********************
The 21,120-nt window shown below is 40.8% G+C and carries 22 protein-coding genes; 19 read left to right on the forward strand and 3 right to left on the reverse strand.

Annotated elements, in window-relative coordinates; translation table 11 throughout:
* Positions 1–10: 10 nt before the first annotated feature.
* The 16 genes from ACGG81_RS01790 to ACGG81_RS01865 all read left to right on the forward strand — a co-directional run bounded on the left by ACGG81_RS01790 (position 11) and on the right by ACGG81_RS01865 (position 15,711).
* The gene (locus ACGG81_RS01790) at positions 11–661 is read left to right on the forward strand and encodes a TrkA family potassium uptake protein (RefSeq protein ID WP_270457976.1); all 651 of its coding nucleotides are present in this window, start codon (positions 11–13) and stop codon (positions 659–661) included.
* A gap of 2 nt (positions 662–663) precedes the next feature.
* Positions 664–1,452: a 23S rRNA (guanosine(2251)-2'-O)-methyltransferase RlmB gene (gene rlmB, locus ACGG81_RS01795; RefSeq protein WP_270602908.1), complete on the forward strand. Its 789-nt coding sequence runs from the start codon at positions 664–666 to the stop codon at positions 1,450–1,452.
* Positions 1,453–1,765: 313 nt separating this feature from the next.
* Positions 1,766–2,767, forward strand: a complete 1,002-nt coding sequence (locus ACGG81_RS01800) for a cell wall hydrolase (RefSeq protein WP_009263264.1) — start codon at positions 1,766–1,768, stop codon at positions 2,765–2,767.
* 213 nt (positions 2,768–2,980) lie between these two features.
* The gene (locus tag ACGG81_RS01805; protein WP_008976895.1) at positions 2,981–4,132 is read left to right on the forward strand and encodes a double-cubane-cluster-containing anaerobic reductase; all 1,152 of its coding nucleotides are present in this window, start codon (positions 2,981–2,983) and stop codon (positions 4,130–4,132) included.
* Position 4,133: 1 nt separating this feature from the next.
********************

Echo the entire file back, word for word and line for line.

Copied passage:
The 21,120-nt window shown below is 40.8% G+C and carries 22 protein-coding genes; 19 read left to right on the forward strand and 3 right to left on the reverse strand.

Annotated elements, in window-relative coordinates; translation table 11 throughout:
* Positions 1–10: 10 nt before the first annotated feature.
* The 16 genes from ACGG81_RS01790 to ACGG81_RS01865 all read left to right on the forward strand — a co-directional run bounded on the left by ACGG81_RS01790 (position 11) and on the right by ACGG81_RS01865 (position 15,711).
* The gene (locus ACGG81_RS01790) at positions 11–661 is read left to right on the forward strand and encodes a TrkA family potassium uptake protein (RefSeq protein ID WP_270457976.1); all 651 of its coding nucleotides are present in this window, start codon (positions 11–13) and stop codon (positions 659–661) included.
* A gap of 2 nt (positions 662–663) precedes the next feature.
* Positions 664–1,452: a 23S rRNA (guanosine(2251)-2'-O)-methyltransferase RlmB gene (gene rlmB, locus ACGG81_RS01795; RefSeq protein WP_270602908.1), complete on the forward strand. Its 789-nt coding sequence runs from the start codon at positions 664–666 to the stop codon at positions 1,450–1,452.
* Positions 1,453–1,765: 313 nt separating this feature from the next.
* Positions 1,766–2,767, forward strand: a complete 1,002-nt coding sequence (locus ACGG81_RS01800) for a cell wall hydrolase (RefSeq protein WP_009263264.1) — start codon at positions 1,766–1,768, stop codon at positions 2,765–2,767.
* 213 nt (positions 2,768–2,980) lie between these two features.
* The gene (locus tag ACGG81_RS01805; protein WP_008976895.1) at positions 2,981–4,132 is read left to right on the forward strand and encodes a double-cubane-cluster-containing anaerobic reductase; all 1,152 of its coding nucleotides are present in this window, start codon (positions 2,981–2,983) and stop codon (positions 4,130–4,132) included.
* Position 4,133: 1 nt separating this feature from the next.